Schibsted has been looking for ways to leverage its data to provide more value to its customers. Over the last two years, the company has worked to prove the hypothesis that there was unused potential in the data it was collecting from users across its 55 different brands.
Agnes Stenbom, responsible data and AI specialist, said Schibsted put together a data collaboration team of four people, or enablers, to construct mandatory building blocks of providing responsible data practices throughout the company.
Schibsted as the controller. Stenbom said it’s important for customers to know Schibsted is responsible for collecting their personal data and holding it safe.
Schibsted account. The company also wanted the same login system across all its brands. The benefits of this are more than just making it easier on the user, Stenbom said: “We also get to know that account better as it travels across our sites.”
Common tracking. The system, named “Pulse,” collects data in streamlined ways across the group.
Common data warehouse. Schibsted also wanted a shared way to store and manage its data.
AI is not a toy
Once the Schibsted team had the building blocks for data, they got to work on AI. Schibsted thought it important not to fall into the trap of thinking about AI as a “shiny new toy” but as something to be used to create concrete value.
“Without data, AI can’t exist and with poorly managed data, AI won’t thrive,” Stenbom said.
Schibsted approached AI not as a subfield to its data strategy but as needing its own strategy entirely. The team is currently in the training field of their AI strategy and are about to launch it internally, so Stenbom offered INMA members a sneak peek into the five areas Schibsted sees as value creation areas with AI:
Streamline and automation of work process. Stenbom said this is useful for the company’s personal financing sites where it’s able to use human resources more efficiently.
Content creation and journalistic support. Schibsted found automating paywalls and tagging, combined with several other AI functions, was far more efficient in saving journalists time and energy.
Predictive insights. Schibsted created an AI project known as its “audience targeting engine.” The project helped the company predict the age, gender, and geography of its non-login users and allowed them to personalise the site experience for them.
Personalisation and recommendation. Speaking of personalisation, Schibsted found AI useful in creating specific value for users in its marketplace and news media content areas.
Sustainability and inclusion. Schibsted leverages AI in a very interesting way in how it prints its newspapers, Stenbom said: “Every day we do a calculation of how many newspapers we are likely to sell at each specific vendor that we have and print as many papers as we will actually sell.” This helps reduce waste and unnecessary transportation costs.
Challenges of AI
Stenbom also wants other companies to be aware of the challenges of using AI in business. Some of the most notable are filter bubbles, bias in your algorithms, and loss of human jobs. Stenbom shared a case study that ultimately was not successful by Schibsted’s standards:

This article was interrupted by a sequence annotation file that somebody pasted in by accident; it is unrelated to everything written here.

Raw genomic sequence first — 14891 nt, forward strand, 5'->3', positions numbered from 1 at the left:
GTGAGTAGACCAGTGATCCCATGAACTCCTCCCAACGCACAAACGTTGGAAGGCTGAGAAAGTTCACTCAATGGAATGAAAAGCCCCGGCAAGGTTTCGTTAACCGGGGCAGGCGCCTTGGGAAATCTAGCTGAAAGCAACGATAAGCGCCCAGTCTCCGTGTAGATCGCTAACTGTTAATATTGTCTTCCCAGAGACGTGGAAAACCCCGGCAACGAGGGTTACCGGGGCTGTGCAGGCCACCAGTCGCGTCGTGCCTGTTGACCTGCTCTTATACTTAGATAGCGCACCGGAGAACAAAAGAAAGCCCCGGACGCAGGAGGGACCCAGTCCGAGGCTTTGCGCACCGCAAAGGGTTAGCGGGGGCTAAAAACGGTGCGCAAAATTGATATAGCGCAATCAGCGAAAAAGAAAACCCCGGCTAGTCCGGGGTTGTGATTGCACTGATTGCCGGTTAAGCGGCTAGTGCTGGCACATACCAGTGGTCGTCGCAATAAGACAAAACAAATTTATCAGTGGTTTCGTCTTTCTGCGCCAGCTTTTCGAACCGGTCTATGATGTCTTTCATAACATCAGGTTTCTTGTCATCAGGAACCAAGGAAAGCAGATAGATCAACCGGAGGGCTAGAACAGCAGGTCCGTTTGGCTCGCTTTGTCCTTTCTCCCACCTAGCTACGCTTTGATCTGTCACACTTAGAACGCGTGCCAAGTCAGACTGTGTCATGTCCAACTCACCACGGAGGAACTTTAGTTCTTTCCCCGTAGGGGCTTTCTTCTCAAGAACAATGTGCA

Schibsted was looking to innovate SEO practices at leading Swedish newspaper company Aftonbladet. The company was asking its journalists to write two headlines for each story, a journalistic one and another that was SEO-friendly. Not only did the journalists not like writing two different headlines, but the company found the task time-consuming and inefficient.
So Schibsted conducted a controlled experiment, creating a language generation model and training it to generate SEO headlines based on 3,000,000 archive articles. The model began generating headlines the way they believed it would based on the parameters the team set, Stenbom said.
“This is really exciting stuff when you’re working with something new and you’re seeing that your model is actually working in practice,” Stenbom said.
It wasn’t all exciting, though. Schibsted found that sometimes the model’s generated SEO headline got away from the original meaning of the story or had factual inaccuracies.
Schibsted considered the experiment “failed,” as it was looking for 80% accuracy in the model generating SEO but only achieved 65% accuracy. The company decided to refocus its AI efforts in other areas like contextual advertising.
Over the two years of the project, Schibsted was not as worried about the risks of AI and data as it is now. To provide accessible ways to manage risk, the company uses what it calls its “FAST” framework: Fairness, Accountability, Sustainability, and Transparency.
“If we want to capture all that potential we see ahead of us, we really need to find a way of managing these risks and ensuring that we don’t end up building systems that we can’t stand for,” Stenbom said.
Not surprisingly, Schibsted found the biggest risks are closely related to the areas where it’s growing the fastest.
“Seeking to ensure responsible practices is not just about this abstract idea of an ethical society,” Stenbom said. “Incorporating responsible AI practices into data and AI development, that’s fundamentally about building products and services people like and enjoy and find worthwhile paying for.”
This case study originally appeared in the INMA report, The Guide to Smart Data Strategy in Media.